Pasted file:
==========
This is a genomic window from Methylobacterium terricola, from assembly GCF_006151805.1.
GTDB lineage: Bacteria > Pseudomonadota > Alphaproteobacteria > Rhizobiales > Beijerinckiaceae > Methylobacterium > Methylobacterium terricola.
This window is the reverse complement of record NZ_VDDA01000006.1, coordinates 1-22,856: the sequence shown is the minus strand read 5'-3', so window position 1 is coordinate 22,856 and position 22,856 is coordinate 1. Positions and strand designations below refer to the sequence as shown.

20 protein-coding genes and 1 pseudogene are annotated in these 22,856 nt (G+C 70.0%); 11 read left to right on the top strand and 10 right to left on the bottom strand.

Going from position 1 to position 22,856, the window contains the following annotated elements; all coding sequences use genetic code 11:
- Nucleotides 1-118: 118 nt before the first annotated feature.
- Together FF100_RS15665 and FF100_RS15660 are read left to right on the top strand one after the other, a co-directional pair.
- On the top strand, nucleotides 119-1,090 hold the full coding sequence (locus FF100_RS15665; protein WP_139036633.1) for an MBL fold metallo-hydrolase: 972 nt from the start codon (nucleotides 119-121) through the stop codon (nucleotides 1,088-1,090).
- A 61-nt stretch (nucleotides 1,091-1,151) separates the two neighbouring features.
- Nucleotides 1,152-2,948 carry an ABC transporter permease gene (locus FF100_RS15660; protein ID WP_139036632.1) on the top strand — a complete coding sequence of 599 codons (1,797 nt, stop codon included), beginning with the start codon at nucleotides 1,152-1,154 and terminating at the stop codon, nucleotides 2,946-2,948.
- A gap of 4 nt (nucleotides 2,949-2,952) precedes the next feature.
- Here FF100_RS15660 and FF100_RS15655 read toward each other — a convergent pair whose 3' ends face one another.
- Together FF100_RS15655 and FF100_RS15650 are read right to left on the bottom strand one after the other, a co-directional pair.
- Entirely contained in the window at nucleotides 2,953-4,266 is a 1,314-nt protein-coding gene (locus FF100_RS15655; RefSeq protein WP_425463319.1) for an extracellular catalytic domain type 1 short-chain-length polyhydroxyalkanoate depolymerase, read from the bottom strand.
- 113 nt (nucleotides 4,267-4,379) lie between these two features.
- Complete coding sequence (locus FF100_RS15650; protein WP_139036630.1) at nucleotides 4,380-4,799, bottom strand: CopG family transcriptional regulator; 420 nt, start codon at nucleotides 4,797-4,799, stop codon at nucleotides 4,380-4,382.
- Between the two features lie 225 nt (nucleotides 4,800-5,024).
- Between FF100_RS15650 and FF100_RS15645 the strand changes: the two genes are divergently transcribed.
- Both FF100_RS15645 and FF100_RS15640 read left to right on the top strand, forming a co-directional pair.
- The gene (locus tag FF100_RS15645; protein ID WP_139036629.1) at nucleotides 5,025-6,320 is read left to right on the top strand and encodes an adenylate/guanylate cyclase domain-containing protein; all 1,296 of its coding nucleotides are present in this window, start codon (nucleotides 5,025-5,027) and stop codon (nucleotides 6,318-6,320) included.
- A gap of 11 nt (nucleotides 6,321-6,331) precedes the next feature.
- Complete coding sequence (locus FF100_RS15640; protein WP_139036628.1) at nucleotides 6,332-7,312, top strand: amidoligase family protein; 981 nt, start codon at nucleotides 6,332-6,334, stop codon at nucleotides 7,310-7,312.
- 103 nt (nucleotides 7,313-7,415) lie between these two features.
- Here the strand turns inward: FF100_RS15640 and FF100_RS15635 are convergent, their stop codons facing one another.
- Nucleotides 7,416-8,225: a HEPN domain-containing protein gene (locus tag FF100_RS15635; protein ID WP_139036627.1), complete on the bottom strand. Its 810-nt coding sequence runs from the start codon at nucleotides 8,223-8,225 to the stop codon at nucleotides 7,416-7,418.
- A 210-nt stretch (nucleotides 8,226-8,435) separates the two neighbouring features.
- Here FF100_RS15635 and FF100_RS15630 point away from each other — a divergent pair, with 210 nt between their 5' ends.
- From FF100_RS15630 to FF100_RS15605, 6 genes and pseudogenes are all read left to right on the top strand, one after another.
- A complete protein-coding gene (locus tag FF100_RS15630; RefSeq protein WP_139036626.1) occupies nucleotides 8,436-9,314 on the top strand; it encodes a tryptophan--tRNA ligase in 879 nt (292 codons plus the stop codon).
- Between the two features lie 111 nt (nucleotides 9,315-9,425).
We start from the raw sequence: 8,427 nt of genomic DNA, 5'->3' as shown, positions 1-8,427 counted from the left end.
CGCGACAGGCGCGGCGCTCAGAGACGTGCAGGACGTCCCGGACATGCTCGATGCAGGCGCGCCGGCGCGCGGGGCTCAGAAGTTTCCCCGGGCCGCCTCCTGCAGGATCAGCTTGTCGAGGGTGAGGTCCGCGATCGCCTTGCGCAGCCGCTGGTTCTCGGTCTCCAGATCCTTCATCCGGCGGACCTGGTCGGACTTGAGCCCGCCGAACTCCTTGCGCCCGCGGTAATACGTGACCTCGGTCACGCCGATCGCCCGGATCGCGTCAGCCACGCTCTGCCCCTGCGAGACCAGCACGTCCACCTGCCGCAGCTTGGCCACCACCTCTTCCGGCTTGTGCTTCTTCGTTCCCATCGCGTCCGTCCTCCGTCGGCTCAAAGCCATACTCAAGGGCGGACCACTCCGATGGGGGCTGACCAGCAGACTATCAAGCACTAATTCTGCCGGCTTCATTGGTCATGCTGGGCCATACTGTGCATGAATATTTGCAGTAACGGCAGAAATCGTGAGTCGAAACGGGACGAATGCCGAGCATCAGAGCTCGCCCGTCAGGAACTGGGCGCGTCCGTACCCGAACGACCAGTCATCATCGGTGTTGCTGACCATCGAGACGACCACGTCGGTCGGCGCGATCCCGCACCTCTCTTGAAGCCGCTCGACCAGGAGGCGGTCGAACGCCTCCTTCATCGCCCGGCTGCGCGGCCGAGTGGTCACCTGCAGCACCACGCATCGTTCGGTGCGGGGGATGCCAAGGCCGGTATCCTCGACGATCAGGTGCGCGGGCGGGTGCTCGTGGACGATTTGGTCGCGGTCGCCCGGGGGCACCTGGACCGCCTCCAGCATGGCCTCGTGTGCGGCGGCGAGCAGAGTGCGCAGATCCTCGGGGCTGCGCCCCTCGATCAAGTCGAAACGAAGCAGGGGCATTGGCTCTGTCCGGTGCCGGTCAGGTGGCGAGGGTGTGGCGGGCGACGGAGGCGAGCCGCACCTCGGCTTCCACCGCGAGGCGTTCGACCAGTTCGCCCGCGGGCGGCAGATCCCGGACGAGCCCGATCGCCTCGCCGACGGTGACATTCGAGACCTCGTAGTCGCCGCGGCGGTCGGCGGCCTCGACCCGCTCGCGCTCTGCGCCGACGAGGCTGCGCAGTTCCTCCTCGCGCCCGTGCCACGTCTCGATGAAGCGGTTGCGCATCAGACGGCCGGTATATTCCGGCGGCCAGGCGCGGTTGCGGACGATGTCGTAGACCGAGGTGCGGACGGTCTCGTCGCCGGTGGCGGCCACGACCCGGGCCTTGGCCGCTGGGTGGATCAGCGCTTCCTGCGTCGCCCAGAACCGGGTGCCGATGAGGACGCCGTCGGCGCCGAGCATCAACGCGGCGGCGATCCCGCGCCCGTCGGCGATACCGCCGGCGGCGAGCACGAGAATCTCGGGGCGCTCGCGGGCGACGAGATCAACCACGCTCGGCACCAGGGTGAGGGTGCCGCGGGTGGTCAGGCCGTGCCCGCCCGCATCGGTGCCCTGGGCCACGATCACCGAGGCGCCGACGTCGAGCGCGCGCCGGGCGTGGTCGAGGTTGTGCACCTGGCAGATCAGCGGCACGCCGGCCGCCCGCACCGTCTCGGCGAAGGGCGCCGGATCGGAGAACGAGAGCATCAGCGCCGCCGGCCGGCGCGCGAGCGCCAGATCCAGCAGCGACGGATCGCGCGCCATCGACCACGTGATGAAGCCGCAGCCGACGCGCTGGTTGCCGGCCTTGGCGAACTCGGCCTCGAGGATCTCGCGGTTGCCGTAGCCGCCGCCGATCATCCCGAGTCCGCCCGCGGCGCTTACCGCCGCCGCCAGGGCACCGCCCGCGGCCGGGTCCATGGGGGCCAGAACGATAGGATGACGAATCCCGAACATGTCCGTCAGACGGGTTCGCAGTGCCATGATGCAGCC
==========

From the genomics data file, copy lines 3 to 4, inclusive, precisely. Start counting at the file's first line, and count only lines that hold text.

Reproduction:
This window is the reverse complement of record NZ_VDDA01000006.1, coordinates 1-22,856: the sequence shown is the minus strand read 5'-3', so window position 1 is coordinate 22,856 and position 22,856 is coordinate 1. Positions and strand designations below refer to the sequence as shown.

20 protein-coding genes and 1 pseudogene are annotated in these 22,856 nt (G+C 70.0%); 11 read left to right on the top strand and 10 right to left on the bottom strand.